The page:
Ari Lennox ‘Shea Butter Baby’: A Review

It all started in 2012, uploading her tunes on the internet which was later followed by a slew of mixtapes, Courtney Shanade Salter, known as Ari Lennox has matured and grown so much in so little time.

Signed to J Cole’s prestigious Dreamville records, the neo-soul singer-songwriter has enlisted her signature velvety sound across our airwaves alongside an eclectic mix of R&B, soul and funk.

Her silky smooth and intelligently penned songs re-envision the powerful females before, including the likes of Lauryn Hill, Erykah Badu and Etta James.

The new 12-track project boasts some noteworthy features, including her Dreamville brother, J.I.D on ‘Broke’ and J. Cole on ‘Shea Butter Baby’.

‘Chicago Boy’ feels like your entering into a dream and the depths of Lennox’s mind. A glittering harp and mesmerizingly lustful trumpet awakens you to a slow, gentle acoustic and tropical percussive beat. Lennox’s nostalgic, satin laced vocals radiate this simmering attraction she has to a guy form Chicago, setting the tone for what’s to follow.

 Taking inspiration from Gall MacDermott’s 1969 track, ‘Space’, the second track from the album is reminiscent of an old-school video game, ‘BMO’ is playful take on love and lust. Lennox’s vocals are simple yet articulate as she holds onto each word with a steady momentum.

A simple yet oriental flavour, ‘Broke’ featuring J.I.D keeps it real, even when it feels uncomfortable. The delicate Chinese guitar echoes throughout, as Lennox also gives J.I.D adequate space to manoeuvre his style seamlessly into the track. 

‘Up Late’ is the type of track you would hear when you go out, late night to a low-key pub with live music in a dark, smoky fluorescent room. Something about the intimacy of the trickling piano melody and ticking beat is what builds the track into a vivid visual sensual experience. A place where Lennox can really poetically express her sexual desires; freely, openly and unafraid.

‘Shea Butter Baby’ is full of electricity. A hot and heavy eclectic bass guitar combined with Lennox tastefully poeticises her sexual fantasies and desires, “you lost in the shape of my hips.” J. Cole adds his own flavour into the track iterating his own fantasies.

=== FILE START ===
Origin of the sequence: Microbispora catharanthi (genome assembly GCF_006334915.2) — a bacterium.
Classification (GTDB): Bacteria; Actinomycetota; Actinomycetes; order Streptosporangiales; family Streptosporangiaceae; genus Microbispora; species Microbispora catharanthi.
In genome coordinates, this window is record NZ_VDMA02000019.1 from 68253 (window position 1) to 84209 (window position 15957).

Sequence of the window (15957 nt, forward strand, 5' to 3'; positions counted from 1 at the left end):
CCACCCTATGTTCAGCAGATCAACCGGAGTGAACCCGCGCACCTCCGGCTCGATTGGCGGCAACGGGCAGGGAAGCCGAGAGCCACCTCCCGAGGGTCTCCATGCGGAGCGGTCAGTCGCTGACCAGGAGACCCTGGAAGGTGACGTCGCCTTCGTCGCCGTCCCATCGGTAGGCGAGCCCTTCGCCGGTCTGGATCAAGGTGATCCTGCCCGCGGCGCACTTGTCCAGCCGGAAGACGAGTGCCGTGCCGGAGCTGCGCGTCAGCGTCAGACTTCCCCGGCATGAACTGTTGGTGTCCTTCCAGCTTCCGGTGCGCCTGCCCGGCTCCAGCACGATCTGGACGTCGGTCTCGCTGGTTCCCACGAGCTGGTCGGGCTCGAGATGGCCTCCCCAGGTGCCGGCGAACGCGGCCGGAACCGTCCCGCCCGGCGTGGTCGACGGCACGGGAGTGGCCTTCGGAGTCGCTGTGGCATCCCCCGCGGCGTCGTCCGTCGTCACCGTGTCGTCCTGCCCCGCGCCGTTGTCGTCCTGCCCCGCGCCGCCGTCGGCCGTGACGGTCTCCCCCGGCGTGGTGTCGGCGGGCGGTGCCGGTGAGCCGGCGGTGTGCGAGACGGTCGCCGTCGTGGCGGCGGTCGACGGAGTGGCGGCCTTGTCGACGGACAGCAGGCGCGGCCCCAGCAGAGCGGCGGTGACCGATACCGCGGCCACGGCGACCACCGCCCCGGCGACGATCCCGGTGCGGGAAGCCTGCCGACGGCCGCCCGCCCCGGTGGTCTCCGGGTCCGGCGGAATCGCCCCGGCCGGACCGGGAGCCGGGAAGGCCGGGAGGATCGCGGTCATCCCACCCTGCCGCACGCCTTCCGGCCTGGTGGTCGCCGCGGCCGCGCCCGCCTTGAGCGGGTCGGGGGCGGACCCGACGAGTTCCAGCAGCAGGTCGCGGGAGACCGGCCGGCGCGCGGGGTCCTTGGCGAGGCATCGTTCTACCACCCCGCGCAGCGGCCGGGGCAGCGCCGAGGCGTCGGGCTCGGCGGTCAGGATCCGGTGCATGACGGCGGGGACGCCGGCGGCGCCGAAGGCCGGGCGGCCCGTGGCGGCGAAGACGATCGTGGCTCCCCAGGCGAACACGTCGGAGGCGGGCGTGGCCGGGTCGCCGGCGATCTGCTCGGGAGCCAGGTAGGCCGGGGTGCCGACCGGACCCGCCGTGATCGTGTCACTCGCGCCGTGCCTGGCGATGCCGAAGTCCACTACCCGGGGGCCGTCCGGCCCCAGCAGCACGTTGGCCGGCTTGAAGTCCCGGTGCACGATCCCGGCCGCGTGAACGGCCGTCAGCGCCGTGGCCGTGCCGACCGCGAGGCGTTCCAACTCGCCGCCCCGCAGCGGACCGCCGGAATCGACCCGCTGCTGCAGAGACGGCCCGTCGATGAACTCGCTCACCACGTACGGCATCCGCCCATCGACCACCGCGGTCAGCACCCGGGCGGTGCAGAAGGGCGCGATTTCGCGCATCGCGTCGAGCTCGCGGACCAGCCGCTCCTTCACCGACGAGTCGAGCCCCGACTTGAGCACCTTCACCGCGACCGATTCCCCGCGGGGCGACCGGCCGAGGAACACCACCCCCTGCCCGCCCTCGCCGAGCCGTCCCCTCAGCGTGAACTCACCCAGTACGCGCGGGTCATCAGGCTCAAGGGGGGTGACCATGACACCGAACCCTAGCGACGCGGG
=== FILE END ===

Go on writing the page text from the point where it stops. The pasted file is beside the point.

“Are you recording me?” Lennox speaks out as ‘Speak to Me’ chimes in with a rather lively, levitating keyboard. The rich density of the notes creates a mesmerising melody to Lennox’s sweet yet seasoned voice which questions her love for an anonymous past lover.

‘Facetime’ is actually one of the first tracks Lennox created and produced with J. Cole back in 2016. An air of coolness bursting with a whole lot of attitude, as she describes how she is facetiming her lover tonight which will definitely get you all in the feels. 

‘Pop’ is bold and confident but smart, assured and seductive at the same time. Not in your face, the instrumentals are simply, a gentle rolling acoustic and subtle timely clicks make for an alluring soundscape. Expressing every single corner and depth of her emotions and sexual identity and inviting us in for a glimpse too, as Lennox sings, “If I pop this p**** for you tonight, will you promise, won’t you make a promise, that I’m gonna be your wife.”

 From the second you hear, ‘Whipped Cream’ play through your headphones, you just know this was going to be a classic. The astute yet confectionary play on words indicating being ‘whipped’ or foolishly in love with someone makes the track stick in your mind. As the instrumentals take a back seat, Lennox’s vocals take the cake, as her voice adds substance to the simplicity that lay before.

Go get your feels on and snatch a copy of ‘Shea Butter Baby’ here.


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